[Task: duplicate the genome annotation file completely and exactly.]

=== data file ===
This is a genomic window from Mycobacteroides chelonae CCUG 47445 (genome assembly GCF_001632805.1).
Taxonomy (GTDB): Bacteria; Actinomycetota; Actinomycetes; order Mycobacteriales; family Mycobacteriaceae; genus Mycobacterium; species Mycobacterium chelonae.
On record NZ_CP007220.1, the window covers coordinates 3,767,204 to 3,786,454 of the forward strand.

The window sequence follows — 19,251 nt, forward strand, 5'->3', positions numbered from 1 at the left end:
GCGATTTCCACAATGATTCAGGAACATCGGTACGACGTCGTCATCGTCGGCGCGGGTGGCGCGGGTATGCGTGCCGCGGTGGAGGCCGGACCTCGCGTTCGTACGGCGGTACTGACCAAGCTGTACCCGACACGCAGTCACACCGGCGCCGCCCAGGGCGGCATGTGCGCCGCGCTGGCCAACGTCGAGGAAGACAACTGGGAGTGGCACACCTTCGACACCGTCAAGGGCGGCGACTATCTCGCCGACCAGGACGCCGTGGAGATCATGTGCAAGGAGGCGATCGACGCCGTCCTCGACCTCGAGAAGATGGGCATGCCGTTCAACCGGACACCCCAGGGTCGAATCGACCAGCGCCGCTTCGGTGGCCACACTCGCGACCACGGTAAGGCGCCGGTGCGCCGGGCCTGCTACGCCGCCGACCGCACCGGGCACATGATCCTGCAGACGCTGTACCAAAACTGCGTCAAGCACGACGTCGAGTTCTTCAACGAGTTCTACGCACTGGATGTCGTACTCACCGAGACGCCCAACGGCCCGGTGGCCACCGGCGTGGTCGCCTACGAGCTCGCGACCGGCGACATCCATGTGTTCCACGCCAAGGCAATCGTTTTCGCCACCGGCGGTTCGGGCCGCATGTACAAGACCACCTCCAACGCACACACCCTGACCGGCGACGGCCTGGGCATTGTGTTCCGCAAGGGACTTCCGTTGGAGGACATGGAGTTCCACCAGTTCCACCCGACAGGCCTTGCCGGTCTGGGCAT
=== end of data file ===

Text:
This is a genomic window from Mycobacteroides chelonae CCUG 47445 (genome assembly GCF_001632805.1).
Taxonomy (GTDB): Bacteria; Actinomycetota; Actinomycetes; order Mycobacteriales; family Mycobacteriaceae; genus Mycobacterium; species Mycobacterium chelonae.
On record NZ_CP007220.1, the window covers coordinates 3,767,204 to 3,786,454 of the forward strand.

The window sequence follows — 19,251 nt, forward strand, 5'->3', positions numbered from 1 at the left end:
GCGATTTCCACAATGATTCAGGAACATCGGTACGACGTCGTCATCGTCGGCGCGGGTGGCGCGGGTATGCGTGCCGCGGTGGAGGCCGGACCTCGCGTTCGTACGGCGGTACTGACCAAGCTGTACCCGACACGCAGTCACACCGGCGCCGCCCAGGGCGGCATGTGCGCCGCGCTGGCCAACGTCGAGGAAGACAACTGGGAGTGGCACACCTTCGACACCGTCAAGGGCGGCGACTATCTCGCCGACCAGGACGCCGTGGAGATCATGTGCAAGGAGGCGATCGACGCCGTCCTCGACCTCGAGAAGATGGGCATGCCGTTCAACCGGACACCCCAGGGTCGAATCGACCAGCGCCGCTTCGGTGGCCACACTCGCGACCACGGTAAGGCGCCGGTGCGCCGGGCCTGCTACGCCGCCGACCGCACCGGGCACATGATCCTGCAGACGCTGTACCAAAACTGCGTCAAGCACGACGTCGAGTTCTTCAACGAGTTCTACGCACTGGATGTCGTACTCACCGAGACGCCCAACGGCCCGGTGGCCACCGGCGTGGTCGCCTACGAGCTCGCGACCGGCGACATCCATGTGTTCCACGCCAAGGCAATCGTTTTCGCCACCGGCGGTTCGGGCCGCATGTACAAGACCACCTCCAACGCACACACCCTGACCGGCGACGGCCTGGGCATTGTGTTCCGCAAGGGACTTCCGTTGGAGGACATGGAGTTCCACCAGTTCCACCCGACAGGCCTTGCCGGTCTGGGCAT